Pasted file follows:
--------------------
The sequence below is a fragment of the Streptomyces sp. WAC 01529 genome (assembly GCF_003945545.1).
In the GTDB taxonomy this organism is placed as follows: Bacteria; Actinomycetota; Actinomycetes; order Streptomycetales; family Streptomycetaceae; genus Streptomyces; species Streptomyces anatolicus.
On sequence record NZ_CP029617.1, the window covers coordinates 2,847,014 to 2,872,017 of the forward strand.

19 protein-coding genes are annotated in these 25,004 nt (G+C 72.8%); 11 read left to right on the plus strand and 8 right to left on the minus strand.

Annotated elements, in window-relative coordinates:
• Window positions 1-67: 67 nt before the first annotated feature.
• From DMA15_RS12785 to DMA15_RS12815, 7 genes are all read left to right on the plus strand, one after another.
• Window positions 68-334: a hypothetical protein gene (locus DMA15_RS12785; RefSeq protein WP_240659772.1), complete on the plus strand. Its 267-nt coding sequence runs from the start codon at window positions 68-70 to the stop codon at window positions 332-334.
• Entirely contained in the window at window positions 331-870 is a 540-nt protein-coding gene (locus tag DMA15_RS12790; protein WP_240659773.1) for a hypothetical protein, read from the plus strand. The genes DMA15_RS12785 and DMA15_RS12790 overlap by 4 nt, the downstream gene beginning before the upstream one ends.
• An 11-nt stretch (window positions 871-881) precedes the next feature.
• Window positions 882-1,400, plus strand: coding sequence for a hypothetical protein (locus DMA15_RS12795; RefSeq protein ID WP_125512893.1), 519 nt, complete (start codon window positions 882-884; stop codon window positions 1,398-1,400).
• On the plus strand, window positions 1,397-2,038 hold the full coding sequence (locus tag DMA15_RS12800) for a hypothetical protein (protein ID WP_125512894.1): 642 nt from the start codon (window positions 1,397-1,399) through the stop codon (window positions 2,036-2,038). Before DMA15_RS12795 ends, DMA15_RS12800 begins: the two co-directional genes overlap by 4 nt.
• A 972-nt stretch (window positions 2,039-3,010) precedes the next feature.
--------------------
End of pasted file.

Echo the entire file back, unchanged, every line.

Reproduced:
The sequence below is a fragment of the Streptomyces sp. WAC 01529 genome (assembly GCF_003945545.1).
In the GTDB taxonomy this organism is placed as follows: Bacteria; Actinomycetota; Actinomycetes; order Streptomycetales; family Streptomycetaceae; genus Streptomyces; species Streptomyces anatolicus.
On sequence record NZ_CP029617.1, the window covers coordinates 2,847,014 to 2,872,017 of the forward strand.

19 protein-coding genes are annotated in these 25,004 nt (G+C 72.8%); 11 read left to right on the plus strand and 8 right to left on the minus strand.

Annotated elements, in window-relative coordinates:
• Window positions 1-67: 67 nt before the first annotated feature.
• From DMA15_RS12785 to DMA15_RS12815, 7 genes are all read left to right on the plus strand, one after another.
• Window positions 68-334: a hypothetical protein gene (locus DMA15_RS12785; RefSeq protein WP_240659772.1), complete on the plus strand. Its 267-nt coding sequence runs from the start codon at window positions 68-70 to the stop codon at window positions 332-334.
• Entirely contained in the window at window positions 331-870 is a 540-nt protein-coding gene (locus tag DMA15_RS12790; protein WP_240659773.1) for a hypothetical protein, read from the plus strand. The genes DMA15_RS12785 and DMA15_RS12790 overlap by 4 nt, the downstream gene beginning before the upstream one ends.
• An 11-nt stretch (window positions 871-881) precedes the next feature.
• Window positions 882-1,400, plus strand: coding sequence for a hypothetical protein (locus DMA15_RS12795; RefSeq protein ID WP_125512893.1), 519 nt, complete (start codon window positions 882-884; stop codon window positions 1,398-1,400).
• On the plus strand, window positions 1,397-2,038 hold the full coding sequence (locus tag DMA15_RS12800) for a hypothetical protein (protein ID WP_125512894.1): 642 nt from the start codon (window positions 1,397-1,399) through the stop codon (window positions 2,036-2,038). Before DMA15_RS12795 ends, DMA15_RS12800 begins: the two co-directional genes overlap by 4 nt.
• A 972-nt stretch (window positions 2,039-3,010) precedes the next feature.